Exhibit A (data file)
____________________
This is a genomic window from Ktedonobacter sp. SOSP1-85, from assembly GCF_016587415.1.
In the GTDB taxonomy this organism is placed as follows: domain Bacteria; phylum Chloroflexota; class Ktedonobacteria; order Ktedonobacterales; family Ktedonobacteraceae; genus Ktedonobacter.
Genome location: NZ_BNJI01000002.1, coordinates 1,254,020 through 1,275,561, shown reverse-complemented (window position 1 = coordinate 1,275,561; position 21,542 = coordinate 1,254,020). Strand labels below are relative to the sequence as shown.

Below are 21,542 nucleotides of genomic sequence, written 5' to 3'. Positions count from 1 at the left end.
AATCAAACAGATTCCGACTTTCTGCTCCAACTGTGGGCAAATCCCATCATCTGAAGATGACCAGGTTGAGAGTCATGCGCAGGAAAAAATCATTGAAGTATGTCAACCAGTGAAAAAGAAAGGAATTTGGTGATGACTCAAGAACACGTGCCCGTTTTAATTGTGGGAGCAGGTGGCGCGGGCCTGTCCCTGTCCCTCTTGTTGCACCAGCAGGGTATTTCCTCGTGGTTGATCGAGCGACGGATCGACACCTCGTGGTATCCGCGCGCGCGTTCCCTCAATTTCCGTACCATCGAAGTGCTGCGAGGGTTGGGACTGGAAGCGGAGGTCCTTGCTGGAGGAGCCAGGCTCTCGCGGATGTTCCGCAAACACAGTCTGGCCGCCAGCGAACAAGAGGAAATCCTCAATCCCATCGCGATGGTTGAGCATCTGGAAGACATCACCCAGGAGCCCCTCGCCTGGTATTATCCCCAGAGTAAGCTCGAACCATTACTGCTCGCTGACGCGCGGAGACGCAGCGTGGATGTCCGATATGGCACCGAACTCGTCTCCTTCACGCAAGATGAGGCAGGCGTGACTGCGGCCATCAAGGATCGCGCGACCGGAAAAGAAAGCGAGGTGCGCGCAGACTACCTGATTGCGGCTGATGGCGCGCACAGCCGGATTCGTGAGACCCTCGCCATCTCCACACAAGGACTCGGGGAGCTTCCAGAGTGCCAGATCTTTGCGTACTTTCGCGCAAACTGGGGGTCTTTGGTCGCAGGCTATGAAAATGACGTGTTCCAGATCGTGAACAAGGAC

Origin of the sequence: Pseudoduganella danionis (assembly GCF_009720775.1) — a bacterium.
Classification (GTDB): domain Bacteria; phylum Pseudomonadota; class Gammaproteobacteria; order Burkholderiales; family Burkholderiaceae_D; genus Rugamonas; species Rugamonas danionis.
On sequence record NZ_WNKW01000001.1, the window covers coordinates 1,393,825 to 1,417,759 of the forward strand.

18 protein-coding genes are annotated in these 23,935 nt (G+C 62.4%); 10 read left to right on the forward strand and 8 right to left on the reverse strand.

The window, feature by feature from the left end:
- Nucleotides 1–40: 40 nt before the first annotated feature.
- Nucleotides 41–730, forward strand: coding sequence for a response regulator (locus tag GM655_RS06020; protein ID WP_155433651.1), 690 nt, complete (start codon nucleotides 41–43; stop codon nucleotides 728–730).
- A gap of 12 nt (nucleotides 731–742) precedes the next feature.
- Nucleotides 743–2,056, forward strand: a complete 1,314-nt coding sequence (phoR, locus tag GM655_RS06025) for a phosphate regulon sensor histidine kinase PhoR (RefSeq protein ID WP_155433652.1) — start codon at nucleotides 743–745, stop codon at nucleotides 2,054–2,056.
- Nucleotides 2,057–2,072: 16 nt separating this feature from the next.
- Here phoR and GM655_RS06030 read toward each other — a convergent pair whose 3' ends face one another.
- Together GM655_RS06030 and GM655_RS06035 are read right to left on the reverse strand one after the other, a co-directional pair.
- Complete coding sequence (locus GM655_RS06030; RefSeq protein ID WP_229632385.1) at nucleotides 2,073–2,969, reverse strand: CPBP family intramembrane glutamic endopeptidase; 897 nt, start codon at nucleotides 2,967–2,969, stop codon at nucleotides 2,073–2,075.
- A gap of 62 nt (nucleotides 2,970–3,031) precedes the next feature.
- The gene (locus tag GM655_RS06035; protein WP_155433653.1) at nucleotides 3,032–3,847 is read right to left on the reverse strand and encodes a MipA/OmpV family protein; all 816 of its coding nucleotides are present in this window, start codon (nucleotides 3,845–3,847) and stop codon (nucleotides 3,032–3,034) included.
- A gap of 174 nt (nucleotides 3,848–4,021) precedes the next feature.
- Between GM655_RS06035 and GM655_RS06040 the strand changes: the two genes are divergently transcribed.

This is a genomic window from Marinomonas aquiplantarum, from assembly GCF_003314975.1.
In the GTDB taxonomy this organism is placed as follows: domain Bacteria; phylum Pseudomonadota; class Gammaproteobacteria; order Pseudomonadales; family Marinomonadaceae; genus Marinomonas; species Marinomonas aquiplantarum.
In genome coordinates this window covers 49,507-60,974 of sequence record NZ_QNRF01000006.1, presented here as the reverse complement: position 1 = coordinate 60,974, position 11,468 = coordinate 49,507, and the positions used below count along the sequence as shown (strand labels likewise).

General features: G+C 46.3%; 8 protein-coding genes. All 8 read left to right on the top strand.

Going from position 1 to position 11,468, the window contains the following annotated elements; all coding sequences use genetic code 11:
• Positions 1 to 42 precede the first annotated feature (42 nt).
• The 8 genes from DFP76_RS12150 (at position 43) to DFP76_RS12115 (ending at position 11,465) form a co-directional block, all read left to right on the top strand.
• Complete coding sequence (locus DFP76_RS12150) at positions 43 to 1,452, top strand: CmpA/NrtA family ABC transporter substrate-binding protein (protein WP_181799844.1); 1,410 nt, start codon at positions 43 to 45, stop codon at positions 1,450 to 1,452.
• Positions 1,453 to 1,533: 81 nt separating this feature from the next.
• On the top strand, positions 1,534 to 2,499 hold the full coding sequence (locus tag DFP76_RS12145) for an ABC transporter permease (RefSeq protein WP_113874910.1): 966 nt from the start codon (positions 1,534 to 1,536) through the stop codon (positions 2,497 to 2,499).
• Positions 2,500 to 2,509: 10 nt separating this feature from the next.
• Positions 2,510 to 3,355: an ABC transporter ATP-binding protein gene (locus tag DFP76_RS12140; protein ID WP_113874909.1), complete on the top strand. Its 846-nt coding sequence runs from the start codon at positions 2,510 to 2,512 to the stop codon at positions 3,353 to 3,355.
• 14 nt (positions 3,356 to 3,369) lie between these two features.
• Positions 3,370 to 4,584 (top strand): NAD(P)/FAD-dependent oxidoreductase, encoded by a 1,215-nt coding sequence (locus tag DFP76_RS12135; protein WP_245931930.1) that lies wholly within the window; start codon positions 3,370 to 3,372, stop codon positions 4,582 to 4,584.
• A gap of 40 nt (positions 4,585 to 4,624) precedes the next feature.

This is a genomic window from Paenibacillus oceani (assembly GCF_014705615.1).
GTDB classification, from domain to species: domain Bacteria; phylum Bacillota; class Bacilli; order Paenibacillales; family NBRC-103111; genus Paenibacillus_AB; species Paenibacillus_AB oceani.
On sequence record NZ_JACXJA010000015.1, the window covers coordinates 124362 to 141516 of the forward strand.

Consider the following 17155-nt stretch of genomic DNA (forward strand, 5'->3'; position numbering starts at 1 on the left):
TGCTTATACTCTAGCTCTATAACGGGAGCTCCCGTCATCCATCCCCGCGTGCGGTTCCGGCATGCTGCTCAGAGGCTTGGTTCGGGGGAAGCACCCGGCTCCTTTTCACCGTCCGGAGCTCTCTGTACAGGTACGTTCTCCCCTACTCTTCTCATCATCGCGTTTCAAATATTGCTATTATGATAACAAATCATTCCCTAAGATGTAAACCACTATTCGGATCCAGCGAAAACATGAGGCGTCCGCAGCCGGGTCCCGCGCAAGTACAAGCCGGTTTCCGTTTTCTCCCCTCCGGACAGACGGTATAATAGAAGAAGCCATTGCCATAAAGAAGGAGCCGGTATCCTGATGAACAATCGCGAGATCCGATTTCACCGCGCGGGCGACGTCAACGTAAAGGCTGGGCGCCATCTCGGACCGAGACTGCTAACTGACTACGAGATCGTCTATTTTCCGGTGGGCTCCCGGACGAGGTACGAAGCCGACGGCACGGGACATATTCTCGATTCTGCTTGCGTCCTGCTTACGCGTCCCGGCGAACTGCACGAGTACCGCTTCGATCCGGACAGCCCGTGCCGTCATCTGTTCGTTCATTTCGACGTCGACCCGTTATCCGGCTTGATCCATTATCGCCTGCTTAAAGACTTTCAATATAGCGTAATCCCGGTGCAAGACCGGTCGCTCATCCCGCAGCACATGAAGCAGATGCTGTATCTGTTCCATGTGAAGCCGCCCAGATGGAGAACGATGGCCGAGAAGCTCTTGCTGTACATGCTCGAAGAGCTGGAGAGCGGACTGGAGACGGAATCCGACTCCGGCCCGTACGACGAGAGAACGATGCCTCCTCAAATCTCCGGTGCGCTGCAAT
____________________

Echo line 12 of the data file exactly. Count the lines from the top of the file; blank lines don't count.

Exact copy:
- Nucleotides 41–730, forward strand: coding sequence for a response regulator (locus tag GM655_RS06020; protein ID WP_155433651.1), 690 nt, complete (start codon nucleotides 41–43; stop codon nucleotides 728–730).